WOW!!!!! I knew what I was getting myself into, but I didn’t know what I was getting myself into. I think that this is first time that I have ever experienced culture shock. Everything is so different here that it has definitely taken me the last week to get acclimated. After having some time to get used to my new living conditions, however, I am starting to get comfortable. My landlord is Mama Gertrude and she is awesome. I would guess that she is in her 60s and her English is a little rough around the edges, but she is wonderful. I understand why everyone calls her “Mama” Gertrude. She makes sure that Leslie and I are ok 24/7 and she has really made us feel at home. We have also been shown all of the ins and outs of the village by a local named Raymond. He also boards/lives in Mama Gertrude’s house and he has been an amazing guide and friend as Leslie and I figure everything out. So in spite of my initial shock, this experience is really becoming positive. There is also a Peace Core Volunteer named Heidi and she arrived today after being at a meeting all week. She showed us around the local school today and we were introduced to all of the students. Leslie and I also sat in on a few classes and it was decided that in addition to attending and helping run the school’s sanitation club on Thursdays, we are also going to help teach at least once a week. I am teaching English and Leslie is teaching Math. I am glad to finally get started and I can’t wait to contribute to some other schools as well. Heidi says that Katosi, the school we went to today, is one of thirteen in the area, but it is the only school that really benefits from foreigners, so she asked us to work at some of the other schools too. So starting Monday, Leslie and I are going to begin exploring some of the other schools to address sanitation issues as well as to decide which schools are in the most need of bio sand water filters.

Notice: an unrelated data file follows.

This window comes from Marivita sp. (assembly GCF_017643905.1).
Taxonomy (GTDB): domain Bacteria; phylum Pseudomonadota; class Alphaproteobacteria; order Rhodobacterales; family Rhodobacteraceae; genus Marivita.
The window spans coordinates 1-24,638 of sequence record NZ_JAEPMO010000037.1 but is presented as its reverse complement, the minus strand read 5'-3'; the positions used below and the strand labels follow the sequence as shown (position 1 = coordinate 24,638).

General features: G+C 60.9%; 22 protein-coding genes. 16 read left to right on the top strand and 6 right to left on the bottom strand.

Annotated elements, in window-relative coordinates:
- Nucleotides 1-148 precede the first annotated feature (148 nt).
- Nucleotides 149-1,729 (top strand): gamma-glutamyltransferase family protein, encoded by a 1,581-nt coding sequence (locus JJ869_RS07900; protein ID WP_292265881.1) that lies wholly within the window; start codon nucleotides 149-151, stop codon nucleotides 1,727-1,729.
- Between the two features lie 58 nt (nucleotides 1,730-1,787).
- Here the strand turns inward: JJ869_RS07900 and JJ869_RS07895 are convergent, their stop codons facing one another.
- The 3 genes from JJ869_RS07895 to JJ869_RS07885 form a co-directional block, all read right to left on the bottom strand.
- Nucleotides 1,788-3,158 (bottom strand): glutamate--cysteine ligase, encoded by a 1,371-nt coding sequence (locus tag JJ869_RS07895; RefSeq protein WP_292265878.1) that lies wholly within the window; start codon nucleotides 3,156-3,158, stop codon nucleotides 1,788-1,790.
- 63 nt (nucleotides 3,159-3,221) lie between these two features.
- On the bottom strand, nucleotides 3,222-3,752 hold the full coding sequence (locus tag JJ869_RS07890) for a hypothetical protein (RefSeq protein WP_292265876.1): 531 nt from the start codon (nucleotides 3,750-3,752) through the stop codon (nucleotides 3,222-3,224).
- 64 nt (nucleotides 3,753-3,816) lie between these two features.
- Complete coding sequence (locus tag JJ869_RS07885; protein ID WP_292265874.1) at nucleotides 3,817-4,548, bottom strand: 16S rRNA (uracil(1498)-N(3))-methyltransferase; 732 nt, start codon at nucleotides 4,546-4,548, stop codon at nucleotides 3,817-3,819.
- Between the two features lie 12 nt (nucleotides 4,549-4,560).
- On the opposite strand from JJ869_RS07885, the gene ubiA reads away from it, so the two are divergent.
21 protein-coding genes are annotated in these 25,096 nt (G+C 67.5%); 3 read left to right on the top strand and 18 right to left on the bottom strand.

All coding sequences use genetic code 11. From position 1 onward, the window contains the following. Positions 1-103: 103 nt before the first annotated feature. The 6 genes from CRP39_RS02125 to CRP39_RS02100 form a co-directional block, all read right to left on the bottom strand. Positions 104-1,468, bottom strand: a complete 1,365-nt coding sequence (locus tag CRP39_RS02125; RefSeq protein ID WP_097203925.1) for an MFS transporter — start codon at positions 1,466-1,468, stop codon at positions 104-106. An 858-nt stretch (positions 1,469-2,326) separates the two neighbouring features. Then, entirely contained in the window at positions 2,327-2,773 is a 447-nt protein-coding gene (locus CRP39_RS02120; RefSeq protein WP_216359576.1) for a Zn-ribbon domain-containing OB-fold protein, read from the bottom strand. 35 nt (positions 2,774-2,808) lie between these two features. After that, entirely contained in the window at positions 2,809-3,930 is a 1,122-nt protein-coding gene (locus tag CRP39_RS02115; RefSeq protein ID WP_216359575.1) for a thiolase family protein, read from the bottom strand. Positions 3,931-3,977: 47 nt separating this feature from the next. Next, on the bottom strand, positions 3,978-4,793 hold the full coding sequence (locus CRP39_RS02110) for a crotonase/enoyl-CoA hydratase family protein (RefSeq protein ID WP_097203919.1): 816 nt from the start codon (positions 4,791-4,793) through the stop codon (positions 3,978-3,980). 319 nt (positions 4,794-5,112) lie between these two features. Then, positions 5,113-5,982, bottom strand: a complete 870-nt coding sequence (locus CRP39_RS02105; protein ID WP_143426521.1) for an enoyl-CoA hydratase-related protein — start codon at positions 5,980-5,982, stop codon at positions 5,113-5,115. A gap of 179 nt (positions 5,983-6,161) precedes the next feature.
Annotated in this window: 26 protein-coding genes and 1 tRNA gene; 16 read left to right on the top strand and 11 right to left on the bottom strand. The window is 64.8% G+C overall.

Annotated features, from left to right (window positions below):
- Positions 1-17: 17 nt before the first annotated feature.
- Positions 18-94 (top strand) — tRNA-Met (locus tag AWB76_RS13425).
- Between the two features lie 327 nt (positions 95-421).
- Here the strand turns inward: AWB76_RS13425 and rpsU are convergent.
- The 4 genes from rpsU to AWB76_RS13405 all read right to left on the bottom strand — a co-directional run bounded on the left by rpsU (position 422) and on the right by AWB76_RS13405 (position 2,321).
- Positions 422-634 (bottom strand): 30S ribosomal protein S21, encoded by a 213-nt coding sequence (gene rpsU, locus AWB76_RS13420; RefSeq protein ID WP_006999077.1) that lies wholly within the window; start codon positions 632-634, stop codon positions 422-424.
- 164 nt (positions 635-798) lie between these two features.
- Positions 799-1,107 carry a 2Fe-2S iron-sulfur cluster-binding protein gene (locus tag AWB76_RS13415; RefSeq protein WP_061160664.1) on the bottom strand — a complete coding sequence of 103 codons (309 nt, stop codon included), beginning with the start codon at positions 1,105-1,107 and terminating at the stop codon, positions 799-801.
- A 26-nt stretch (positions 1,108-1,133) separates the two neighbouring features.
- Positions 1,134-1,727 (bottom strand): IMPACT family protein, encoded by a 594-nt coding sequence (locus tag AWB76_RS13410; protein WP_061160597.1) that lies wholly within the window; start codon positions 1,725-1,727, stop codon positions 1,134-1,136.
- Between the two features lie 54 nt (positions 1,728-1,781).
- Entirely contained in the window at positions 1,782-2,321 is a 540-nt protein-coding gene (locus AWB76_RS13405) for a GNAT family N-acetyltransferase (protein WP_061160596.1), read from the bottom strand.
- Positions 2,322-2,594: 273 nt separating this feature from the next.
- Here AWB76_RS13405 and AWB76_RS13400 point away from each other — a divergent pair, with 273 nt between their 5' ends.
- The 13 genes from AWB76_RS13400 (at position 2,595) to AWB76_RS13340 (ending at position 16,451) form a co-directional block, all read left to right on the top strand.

I am very excited to get started and make my small difference. I am also extremely nervous. Heidi, the Peace Core volunteer, has been here for almost two years and she has done a lot like help the school get new latrines, started composting at the school, as well as taught the Katosi Women Development Trust how to make and sell yogurt. Yet there is so much to be done and I don’t know how we will do much in 8 weeks. It is a little overwhelming and discouraging so I guess I just have to continue with my specific project (water sanitation) and hope for the best. I am also skeptical about my teaching skills. I hope that I can get the hang of teaching children who DO NOT speak English. It is a little scary, but I guess all I can do is jump and in and see how it goes. Other than that I am just thankful for this experience and I hope that I can live up to my potential here in order to help others live up to their potential even after I am gone. Until next time.